Moderna Inc. shares fell from an all-time high as investors digested early data from a small trial of the company’s coronavirus vaccine, and a $1.3 billion stock sale announced late Monday.
The shares hit a record Monday, and helped raise the broader market, after the Cambridge, Massachusetts-based company released early data from a study of its experimental vaccine. The study was designed to show that the shot was safe, and it was successful on that front. It also contained data from eight patients showing that it produced markers of an immune response, a hopeful sign that it could be effective in fighting the virus in wider tests.
By the standards of medical studies, such early, partial data are considered the territory of specialists and day traders. But after 4.9 million coronavirus infections and more than 320,000 deaths around the globe, a glimmer of medical hope — however thin — has been enough to shift trillions of dollars in value in the markets.
After Monday’s 20% rise to $80, the company announced after the close that it would sell 17.6 million shares at $76. On Tuesday, Moderna closed down 10% to $71.67. A gradual slide in the shares that began when trading opened gained momentum after a report from the health publication Stat highlighted the early nature of the vaccine data, helping todrag down the broader market.
Stat cited the lack of a press release from the U.S. National Institutes of Allergy and Infectious Diseases, which partnered with Moderna on the trial. The publication alsocited experts who said they were waiting to see more data from the company before drawing a conclusion.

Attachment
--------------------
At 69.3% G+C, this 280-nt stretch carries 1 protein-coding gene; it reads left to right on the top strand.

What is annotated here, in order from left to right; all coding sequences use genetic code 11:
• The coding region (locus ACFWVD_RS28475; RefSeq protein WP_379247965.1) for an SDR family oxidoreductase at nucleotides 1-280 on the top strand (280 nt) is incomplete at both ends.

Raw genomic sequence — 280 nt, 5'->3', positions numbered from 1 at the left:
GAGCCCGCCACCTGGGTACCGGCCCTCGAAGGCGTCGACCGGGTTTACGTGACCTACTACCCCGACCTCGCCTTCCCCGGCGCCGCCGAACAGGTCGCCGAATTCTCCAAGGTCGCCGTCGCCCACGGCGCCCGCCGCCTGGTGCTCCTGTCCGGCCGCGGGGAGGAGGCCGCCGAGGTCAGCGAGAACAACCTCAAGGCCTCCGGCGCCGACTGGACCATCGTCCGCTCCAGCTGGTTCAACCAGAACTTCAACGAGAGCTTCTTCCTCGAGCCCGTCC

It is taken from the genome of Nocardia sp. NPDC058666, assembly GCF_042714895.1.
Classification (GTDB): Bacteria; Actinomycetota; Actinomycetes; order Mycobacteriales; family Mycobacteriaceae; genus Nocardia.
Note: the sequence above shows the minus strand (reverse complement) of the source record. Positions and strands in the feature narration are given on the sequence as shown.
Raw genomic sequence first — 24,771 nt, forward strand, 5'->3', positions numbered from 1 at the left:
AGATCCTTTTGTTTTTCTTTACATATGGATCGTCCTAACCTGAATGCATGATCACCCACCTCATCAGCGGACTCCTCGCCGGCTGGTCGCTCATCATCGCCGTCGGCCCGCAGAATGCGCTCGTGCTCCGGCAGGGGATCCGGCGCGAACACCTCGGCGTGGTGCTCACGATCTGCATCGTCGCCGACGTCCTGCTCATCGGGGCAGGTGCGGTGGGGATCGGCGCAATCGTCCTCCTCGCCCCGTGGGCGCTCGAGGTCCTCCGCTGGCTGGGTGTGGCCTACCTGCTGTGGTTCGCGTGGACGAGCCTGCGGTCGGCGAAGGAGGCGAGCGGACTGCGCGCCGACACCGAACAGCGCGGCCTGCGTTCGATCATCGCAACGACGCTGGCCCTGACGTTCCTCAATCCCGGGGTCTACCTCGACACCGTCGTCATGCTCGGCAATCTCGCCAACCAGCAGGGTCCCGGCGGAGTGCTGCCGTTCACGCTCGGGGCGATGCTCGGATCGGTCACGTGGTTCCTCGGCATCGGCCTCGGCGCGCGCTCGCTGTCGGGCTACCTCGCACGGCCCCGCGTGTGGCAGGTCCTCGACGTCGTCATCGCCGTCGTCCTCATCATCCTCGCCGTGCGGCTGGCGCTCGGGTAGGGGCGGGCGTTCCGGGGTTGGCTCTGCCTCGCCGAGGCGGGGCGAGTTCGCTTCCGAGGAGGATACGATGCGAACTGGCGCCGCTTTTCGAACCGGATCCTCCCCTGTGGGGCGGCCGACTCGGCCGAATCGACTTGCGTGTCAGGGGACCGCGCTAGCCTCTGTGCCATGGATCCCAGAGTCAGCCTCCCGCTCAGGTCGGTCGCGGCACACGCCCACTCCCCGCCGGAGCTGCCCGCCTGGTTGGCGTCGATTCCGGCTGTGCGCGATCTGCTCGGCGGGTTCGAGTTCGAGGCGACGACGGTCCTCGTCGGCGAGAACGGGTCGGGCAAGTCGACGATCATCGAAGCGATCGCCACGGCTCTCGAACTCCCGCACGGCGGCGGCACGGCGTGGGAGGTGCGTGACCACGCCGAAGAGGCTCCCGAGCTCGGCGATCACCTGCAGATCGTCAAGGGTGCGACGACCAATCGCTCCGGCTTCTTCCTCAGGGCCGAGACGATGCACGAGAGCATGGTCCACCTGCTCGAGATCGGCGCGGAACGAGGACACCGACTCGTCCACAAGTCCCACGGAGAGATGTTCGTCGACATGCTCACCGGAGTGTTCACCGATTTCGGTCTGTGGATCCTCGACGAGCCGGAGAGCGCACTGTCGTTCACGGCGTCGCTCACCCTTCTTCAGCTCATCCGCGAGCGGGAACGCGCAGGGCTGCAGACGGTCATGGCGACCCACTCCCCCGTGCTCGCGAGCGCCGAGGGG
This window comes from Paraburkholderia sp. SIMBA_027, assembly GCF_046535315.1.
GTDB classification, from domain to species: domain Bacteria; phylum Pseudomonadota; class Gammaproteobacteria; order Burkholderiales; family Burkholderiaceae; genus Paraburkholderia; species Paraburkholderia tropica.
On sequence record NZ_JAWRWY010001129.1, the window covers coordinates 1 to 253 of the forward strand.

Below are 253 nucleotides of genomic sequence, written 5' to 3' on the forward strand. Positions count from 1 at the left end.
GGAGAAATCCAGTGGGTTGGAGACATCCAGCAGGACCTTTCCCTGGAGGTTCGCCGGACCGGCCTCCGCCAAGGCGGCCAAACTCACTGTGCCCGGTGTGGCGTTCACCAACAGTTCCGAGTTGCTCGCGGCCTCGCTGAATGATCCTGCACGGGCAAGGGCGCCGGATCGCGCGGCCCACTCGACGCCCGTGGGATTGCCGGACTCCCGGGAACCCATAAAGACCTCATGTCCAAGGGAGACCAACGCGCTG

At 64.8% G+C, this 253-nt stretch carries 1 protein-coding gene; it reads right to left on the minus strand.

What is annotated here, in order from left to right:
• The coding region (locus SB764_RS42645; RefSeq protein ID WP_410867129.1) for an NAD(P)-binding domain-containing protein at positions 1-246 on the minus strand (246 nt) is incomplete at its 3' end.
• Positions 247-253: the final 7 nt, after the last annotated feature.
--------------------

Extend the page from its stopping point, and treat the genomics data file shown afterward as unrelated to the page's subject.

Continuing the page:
One Wall Street analyst raised the core doubt about the experimental vaccine, called mRNA-1273, while raising his price target on the stock from $80 to $112 a share.
“We still do not know whether mRNA-1273 is in fact protective against coronavirus infection in humans,” said BMO Capital Markets’ George Farmer. Translation: Nobody knows if the vaccine works yet. The company has also not said how it plans to make money on the vaccine.
The same market-shifting dynamic happened a few weeks before with Gilead Sciences Inc.
In April, the company and the broader marketsurged after a report that the company’s Covid-19 drug had helped a small group of patients in Chicago. A week later, they plunged — and sent the S&P 500 down as well — after another report that the drug might not work, after all.
The drug, remdesivir, has since been cleared by the U.S. Food and Drug Administration under an emergency authorization while more data are awaited.
Speculation in shares of companies developing therapies for Covid-19 has gotten so rampant that it doesn’t take much news to cause dramatic moves in stock prices. Aldeyra Therapeutics Inc., a biotech firm with a market value of just over $100 million, surged as much as 19% in late trading Tuesday after the companyscheduled a call to “provide a Covid-19 development update.”
A vaccine is considered a crucial step toward lifting social-distancing measures and safely reopening economies, schools and events around the globe. The pandemic has spurred a global race by drugmakers, academic institutions and governments to find a vaccine.
In the phase 1 test of Moderna’s vaccine, the researchers looked at blood samples from the test subjects and whether the vaccine helped them generate antibodies that could theoretically fight off an infection. The researchers found that at two lower dose levels used in the study, levels of antibodies found after getting a second booster shot of the vaccine either equaled or exceeded the levels of antibodies found in patients who had recovered from the virus.
In 25 people who got either of the two smaller doses used in the study, researchers reported that the levels of antibodies equaled or exceeded the levels of antibodies found in patients who had recovered from the virus.
A second analysis, evaluating the quality of those antibodies, was only available for eight of the people because it takes longer to perform. But in all eight people, the vaccine successfully stimulated the body to create antibodies capable of neutralizing the virus in the test tube, so it can no longer infect cells.
— With assistance by Catherine Larkin
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